A response and fact check of Trump’s State of the Union address

In the State of the Union address held on Jan. 30, President Donald J. Trump made a professional and well-organized speech to explain his viewpoints, address his critics, and state his vision for the nation. It was well received by the viewers.

Roughly 75 percent of Americans approved of the speech, 8/10 Americans said it made them think Donald Trump is trying to unite the country, and 2/3 Americans felt proud to be an American due to the speech, all according to CBS News.

However, CBS noted that among those who watched the speech, 42 percent were Republicans, meaning the partisan nature of American politics contributed to the positive response that the President received, rather than purely on the merits of his conciliatory speaking skills. This is further made clear to us as just over half of the Democrats who watched the speech said it made them feel angry. Partisanship has always hampered how the President is received in his speeches, and Trump’s speech was no different. However, there were some components of the speech that had misleading and false claims.

One of the first things the President stated was his pride and joy about the fact that the tax cut bill was recently passed. He claimed that “Just as I promised to the American people from this podium 11 months ago, we enacted the biggest tax cuts and reforms in American history.”

Politifact rated this as false due to the fact that the tax cut bill was the fourth largest tax cut bill in terms of inflation-adjusted dollars, and only the seventh largest in terms of GDP. This clearly was an attempt to make the tax bill look more significant than it actually was, further muddying the waters of truth. This was something that really should not have been misrepresented, as it serves no purpose.

The president went on to say that wages were increasing after “years of wage stagnation,” but ignored the fact that the rise in wages started during the Obama administration and continued during the first three quarters of Trump’s presidency, but fell near the last quarter, wiping out all the gains that came in the first three quarters.

The president also brought up six MS-13 members, illegal immigrants who murdered 16 year old Kayla Rodriguez and 15-year-old Nisa Mickens on Long Island in 2016. He went so far as to invite the mother of Kayla Rodriguez to the White House before the speech.

However, this was slightly undercut by the fact that Kayla’s mother said she did not want this to be about immigration, but as a discussion about the safety of our nation, according to the New York Times.

Unfortunately, immigration was highlighted by her presence, as these murders were a clear part of the president’s speech. This brings us to the issue of crime by immigrants. This issue has polarized our nation along party lines, and understandably so, as we have to address the security of the nation and the humanity of our immigration policy.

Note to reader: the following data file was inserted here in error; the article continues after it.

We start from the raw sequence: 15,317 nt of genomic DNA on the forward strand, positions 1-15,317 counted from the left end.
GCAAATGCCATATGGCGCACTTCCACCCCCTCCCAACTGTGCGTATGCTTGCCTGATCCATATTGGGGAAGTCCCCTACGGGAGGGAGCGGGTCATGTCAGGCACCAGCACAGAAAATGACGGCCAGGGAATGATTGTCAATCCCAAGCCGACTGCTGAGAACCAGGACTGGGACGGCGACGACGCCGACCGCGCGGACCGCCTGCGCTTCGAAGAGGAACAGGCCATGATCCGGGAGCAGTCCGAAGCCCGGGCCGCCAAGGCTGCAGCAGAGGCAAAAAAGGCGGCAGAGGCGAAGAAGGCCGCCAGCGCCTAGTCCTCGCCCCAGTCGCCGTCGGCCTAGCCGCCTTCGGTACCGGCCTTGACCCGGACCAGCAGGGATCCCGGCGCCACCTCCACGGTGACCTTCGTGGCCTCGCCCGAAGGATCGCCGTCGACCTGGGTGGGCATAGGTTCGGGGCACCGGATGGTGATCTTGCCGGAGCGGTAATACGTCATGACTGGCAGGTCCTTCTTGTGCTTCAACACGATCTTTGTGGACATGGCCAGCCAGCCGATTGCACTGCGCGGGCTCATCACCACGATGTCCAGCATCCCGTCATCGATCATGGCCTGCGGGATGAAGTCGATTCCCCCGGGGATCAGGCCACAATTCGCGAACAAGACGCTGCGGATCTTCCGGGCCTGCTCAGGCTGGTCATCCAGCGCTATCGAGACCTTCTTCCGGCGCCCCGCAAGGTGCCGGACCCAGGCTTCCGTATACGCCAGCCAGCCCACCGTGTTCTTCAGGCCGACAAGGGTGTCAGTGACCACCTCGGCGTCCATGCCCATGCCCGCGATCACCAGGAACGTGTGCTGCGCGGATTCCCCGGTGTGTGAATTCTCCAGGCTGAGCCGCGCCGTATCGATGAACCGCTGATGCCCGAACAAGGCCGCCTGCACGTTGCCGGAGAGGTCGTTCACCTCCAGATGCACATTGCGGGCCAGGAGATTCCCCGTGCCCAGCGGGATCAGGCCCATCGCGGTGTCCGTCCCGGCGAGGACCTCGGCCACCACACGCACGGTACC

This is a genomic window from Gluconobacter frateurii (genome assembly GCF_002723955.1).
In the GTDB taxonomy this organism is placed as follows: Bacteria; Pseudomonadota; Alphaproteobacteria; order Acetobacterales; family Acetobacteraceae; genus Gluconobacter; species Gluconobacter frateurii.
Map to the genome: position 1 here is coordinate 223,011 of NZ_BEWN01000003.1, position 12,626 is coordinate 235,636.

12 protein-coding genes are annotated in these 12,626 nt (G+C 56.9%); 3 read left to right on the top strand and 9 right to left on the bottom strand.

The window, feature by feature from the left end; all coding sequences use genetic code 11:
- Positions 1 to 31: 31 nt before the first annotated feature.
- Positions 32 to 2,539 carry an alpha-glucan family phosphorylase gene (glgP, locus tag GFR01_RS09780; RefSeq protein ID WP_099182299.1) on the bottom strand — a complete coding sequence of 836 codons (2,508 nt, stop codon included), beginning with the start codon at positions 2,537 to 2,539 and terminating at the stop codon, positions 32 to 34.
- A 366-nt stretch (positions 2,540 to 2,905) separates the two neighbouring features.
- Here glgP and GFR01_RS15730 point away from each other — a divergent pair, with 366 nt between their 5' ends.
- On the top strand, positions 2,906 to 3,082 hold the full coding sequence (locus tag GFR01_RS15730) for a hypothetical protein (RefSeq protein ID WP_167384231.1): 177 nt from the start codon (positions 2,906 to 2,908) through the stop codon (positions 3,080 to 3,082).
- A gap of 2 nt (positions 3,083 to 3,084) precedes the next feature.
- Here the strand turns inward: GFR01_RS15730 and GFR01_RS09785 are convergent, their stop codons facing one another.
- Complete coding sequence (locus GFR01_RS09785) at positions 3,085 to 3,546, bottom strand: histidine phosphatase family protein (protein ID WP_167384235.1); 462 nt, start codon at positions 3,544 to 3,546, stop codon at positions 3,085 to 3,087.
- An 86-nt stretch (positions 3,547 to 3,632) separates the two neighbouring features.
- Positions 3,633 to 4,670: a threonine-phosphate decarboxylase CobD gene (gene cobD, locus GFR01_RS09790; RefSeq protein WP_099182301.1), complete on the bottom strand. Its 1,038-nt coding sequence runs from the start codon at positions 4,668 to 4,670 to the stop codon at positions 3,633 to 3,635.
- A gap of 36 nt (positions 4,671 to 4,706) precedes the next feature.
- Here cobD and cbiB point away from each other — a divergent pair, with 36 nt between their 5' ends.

Regardless, the fact remains that immigrant crime rates are lower for first generation immigrants than they are among native-born Americans, according to the Brookings Institute.

Illegal and legal immigrants combined have lower incarceration rates than native born Americans, according to the conservative CATO institute.

Mentioning these murders was clearly an attempt by the president to associate illegal immigrants with higher rates of crime, when that is factually not true.

This obvious attempt at fear mongering by the president was undoubtedly intended to promote his absurd Mexican border wall. It’s a costly policy that is unnecessary, especially considering the fact that illegal immigration into the U.S. has decreased by at least 1 million people since 2007, according to Pew Research.

Not only that, but the cost of the wall ranges from Trump’s estimate of 12 billion dollars to the Senate Democrat’s estimate of 70 billion dollars, with the middle ground between the two being a 22 billion dollar estimate from the Department of Homeland Security. To sum up the wall and immigration, our president is calling for a wall that costs our government billions of dollars, even though illegal immigration has gone down, with no known numbers as to how much it would cost to maintain a wall once it was created.

Overall, President Trump’s State of the Union, while soft spoken, was not any less of a problem than his off the cuff speeches. Soft spoken deception is still deception, and no matter how much the President reads off a teleprompter, that will not change. Simply because Trump’s speech made the American people comfortable and proud of America, it didn’t make him truthful, and it doesn’t mean that he has their interests at heart.


Due to technological difficulties, articles from the Feb. 15 issue were posted late. The Lorian apologizes for the late update.

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Conor Kelly

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Conor J. Kelly is the Opinion Editor for the Lorian. He is a Staff Writer, and Political Science and History major.

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